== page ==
- Call your insurance provider. Speak with your provider to see if a lapse has occurred or if you have missed a payment and can simply pay it to avoid a lapse.
- Grace period. Your insurer might offer a grace period that can allow you to pay for a missed payment without canceling your policy so you can maintain continuous coverage. The length of a grace period and even whether or not it is offered can vary between providers, so make sure you speak to your provider to get the details.
- Comparison shop. If your insurer won’t provide continuous coverage now is a good time to do some comparison shopping. See what kind of deals you can get with other insurance providers before you re-sign with your previous provider. There are some providers that specialize in high-risk driver policies and may offer lower rates.
- Don’t drive. Until you are sure you have insurance, it’s best not to drive. Consider using public transportation, ride-sharing, or ask a friend or family member to help you out until you can safely drive again.
How to prevent a lapse in car insurance coverage
To prevent a lapse in car insurance coverage, pay your car insurance bill on time. If you forget your payments, talk to your provider to see if you can set up auto payments or find a way to remind yourself when payments are due.
If you can’t afford car insurance, call your insurer and see if they can work with you. Ask if they can offer you a discount or delay when your payment is due. See if you can change your coverage to a policy that costs less money. To get the cheapest policy possible, opt for your state's minimum required amount.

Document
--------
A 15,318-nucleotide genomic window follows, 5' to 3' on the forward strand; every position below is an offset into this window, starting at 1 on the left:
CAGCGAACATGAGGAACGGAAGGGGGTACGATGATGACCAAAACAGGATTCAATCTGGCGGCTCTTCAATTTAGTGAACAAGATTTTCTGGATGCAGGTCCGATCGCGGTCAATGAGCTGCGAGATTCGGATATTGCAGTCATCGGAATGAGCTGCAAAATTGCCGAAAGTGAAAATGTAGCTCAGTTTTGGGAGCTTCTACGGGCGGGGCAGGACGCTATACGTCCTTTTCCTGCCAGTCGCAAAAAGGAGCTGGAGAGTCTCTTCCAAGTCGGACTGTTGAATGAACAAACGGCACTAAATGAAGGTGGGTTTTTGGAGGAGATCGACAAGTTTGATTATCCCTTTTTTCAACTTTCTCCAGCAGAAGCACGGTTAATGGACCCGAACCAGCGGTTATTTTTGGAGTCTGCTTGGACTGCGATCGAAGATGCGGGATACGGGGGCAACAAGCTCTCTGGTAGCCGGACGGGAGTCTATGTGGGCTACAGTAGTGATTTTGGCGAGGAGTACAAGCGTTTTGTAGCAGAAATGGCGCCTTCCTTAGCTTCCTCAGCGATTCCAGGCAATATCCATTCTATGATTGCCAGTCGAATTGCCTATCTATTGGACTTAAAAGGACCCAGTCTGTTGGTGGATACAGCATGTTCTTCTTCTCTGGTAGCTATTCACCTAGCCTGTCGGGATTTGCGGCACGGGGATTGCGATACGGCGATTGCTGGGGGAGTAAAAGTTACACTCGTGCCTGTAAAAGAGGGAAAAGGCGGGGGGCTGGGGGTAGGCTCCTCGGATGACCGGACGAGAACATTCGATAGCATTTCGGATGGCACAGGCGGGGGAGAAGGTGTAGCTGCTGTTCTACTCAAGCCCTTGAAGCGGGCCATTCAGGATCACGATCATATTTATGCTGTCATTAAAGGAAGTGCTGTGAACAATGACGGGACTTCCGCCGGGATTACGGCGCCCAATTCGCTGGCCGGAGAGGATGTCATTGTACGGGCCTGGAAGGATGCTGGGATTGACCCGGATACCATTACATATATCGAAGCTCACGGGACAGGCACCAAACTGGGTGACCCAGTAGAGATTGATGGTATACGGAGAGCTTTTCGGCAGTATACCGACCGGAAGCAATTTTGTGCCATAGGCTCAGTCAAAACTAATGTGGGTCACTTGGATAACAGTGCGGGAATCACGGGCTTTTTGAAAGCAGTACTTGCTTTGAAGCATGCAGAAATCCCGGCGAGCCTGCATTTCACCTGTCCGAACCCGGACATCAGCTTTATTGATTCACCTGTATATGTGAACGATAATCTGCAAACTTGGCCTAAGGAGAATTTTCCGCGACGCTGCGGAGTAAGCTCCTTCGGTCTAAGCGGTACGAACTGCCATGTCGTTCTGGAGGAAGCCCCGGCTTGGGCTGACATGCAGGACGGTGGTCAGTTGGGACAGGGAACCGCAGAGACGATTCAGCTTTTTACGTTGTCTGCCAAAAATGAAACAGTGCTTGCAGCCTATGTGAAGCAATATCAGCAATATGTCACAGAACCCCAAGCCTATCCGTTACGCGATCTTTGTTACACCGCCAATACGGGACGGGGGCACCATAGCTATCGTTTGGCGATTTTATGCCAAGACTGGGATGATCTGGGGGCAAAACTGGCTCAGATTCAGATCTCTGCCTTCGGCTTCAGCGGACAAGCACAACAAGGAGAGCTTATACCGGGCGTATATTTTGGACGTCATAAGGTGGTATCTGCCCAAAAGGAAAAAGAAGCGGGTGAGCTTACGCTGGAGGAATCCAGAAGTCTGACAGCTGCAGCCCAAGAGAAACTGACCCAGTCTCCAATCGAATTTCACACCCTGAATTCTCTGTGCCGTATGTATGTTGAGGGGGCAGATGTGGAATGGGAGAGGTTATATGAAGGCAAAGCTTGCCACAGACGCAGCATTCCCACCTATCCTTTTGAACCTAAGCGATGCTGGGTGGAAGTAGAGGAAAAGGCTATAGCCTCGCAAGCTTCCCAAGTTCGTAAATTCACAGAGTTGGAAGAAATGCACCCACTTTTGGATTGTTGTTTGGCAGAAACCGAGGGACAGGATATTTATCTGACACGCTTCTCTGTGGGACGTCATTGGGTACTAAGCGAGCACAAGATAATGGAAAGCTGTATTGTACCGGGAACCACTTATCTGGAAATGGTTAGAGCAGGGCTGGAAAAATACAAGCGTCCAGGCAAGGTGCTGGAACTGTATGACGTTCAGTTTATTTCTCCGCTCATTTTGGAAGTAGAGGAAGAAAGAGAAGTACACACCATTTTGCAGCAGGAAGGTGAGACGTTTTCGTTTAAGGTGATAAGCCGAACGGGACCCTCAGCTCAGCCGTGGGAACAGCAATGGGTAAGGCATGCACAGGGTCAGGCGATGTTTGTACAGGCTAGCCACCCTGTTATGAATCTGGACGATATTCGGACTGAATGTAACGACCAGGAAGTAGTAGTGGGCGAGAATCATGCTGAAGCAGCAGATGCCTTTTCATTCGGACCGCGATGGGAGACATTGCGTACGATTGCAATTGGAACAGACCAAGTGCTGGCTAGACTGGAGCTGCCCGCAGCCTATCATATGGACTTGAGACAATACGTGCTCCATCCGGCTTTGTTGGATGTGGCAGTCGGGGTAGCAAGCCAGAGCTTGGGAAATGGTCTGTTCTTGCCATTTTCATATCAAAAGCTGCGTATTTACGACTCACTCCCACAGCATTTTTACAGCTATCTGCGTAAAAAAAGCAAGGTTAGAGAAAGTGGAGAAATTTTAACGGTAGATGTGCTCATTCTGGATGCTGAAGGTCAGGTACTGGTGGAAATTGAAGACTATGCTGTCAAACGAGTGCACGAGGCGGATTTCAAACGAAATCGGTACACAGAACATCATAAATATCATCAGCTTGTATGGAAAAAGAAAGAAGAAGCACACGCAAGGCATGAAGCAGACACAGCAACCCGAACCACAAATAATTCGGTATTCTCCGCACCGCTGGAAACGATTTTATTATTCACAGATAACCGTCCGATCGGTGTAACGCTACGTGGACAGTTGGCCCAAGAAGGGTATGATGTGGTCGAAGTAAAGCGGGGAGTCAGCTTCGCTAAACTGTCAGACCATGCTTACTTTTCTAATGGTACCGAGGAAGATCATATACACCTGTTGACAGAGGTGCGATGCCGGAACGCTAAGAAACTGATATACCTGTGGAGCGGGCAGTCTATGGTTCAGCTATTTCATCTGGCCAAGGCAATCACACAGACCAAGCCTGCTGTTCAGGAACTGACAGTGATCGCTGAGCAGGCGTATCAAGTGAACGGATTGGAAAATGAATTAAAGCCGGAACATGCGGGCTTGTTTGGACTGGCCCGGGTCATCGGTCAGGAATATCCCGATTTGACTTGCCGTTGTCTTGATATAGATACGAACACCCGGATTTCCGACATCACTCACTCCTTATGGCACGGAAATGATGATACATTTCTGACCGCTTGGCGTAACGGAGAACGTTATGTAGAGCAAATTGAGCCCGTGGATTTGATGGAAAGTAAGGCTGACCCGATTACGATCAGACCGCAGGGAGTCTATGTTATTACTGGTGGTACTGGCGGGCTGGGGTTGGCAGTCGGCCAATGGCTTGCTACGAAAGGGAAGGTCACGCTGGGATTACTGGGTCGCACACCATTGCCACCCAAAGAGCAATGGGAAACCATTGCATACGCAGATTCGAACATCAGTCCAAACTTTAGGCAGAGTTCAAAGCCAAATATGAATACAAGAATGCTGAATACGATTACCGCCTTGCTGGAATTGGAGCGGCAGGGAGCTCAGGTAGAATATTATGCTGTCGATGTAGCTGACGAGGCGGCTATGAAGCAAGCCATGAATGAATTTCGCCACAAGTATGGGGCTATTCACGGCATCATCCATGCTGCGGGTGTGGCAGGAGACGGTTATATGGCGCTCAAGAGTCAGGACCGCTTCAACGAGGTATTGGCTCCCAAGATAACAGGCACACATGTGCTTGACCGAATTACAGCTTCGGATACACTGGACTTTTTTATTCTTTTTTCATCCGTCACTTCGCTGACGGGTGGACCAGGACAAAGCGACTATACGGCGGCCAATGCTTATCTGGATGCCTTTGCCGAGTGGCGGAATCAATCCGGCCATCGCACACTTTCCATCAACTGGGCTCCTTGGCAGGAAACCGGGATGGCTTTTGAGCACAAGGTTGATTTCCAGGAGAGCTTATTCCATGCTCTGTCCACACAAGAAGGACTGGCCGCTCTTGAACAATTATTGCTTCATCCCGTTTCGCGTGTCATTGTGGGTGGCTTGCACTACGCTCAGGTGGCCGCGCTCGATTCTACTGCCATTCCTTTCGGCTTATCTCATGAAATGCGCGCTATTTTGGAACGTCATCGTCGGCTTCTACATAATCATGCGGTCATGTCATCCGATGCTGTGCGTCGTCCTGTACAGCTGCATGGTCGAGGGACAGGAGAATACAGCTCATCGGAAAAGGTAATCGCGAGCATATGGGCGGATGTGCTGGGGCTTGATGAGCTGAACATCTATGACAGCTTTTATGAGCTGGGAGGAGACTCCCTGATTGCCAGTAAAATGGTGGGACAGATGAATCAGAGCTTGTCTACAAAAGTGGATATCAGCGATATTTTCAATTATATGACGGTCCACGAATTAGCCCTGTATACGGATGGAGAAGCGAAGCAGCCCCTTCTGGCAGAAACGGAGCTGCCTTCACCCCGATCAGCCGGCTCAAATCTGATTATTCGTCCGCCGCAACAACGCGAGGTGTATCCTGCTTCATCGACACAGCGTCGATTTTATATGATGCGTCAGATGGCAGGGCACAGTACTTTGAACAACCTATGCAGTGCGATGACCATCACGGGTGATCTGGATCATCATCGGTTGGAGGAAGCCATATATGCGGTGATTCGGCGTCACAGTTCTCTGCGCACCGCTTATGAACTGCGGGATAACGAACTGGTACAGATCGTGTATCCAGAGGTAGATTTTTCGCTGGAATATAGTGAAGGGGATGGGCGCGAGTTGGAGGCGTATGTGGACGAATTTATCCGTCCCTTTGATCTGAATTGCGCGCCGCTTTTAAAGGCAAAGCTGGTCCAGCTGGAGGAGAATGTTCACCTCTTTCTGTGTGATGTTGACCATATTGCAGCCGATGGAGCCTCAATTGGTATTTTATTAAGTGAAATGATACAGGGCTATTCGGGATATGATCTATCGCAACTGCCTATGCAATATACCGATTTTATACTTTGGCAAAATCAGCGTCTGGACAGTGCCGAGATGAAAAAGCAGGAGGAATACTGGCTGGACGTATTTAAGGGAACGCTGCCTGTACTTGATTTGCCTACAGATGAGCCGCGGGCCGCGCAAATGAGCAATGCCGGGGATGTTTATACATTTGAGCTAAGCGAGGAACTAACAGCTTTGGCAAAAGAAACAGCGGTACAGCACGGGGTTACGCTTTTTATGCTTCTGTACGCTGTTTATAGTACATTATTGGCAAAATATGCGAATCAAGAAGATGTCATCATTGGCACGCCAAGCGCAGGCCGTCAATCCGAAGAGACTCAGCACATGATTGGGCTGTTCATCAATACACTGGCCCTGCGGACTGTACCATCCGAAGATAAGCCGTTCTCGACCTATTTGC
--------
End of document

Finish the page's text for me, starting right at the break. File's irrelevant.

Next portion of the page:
If you’ve tried to work with your insurer and you still can’t afford insurance, consider other forms of transportation. Think about taking public transport, using ridesharing services, or even riding your bike until you can save up enough to reinstate your insurance and feel confident about paying your monthly premiums.
What happens if your insurance lapses and you have an accident?
If you get into an accident without car insurance you can expect to pay for any damage or injuries out of pocket. This can include repair and replacement costs and medical expenses. Depending on your state, you may face fines, license suspension, or even jail time.
If you are caught driving without insurance you might have to file a Certificate of Financial Responsibility (known as an SR-22) with your state. This document is used to prove that your car insurance policy meets the minimum liability coverage required by the state. An SR-22 is a form that is ordered by the court or your state and is filled out by your insurance provider to prove that you meet the minimum requirements.
Avoid a lapse in car insurance
A lapse in car insurance comes with risk. Driving without insurance can result in fines, car impoundment, and potentially jail time. Plus, you will likely have to pay more for insurance in the future. To avoid these scenarios, always try to pay your monthly insurance premiums. If you forget to make a payment or fall into tough financial times, contact your insurer as soon as possible to see what your options are.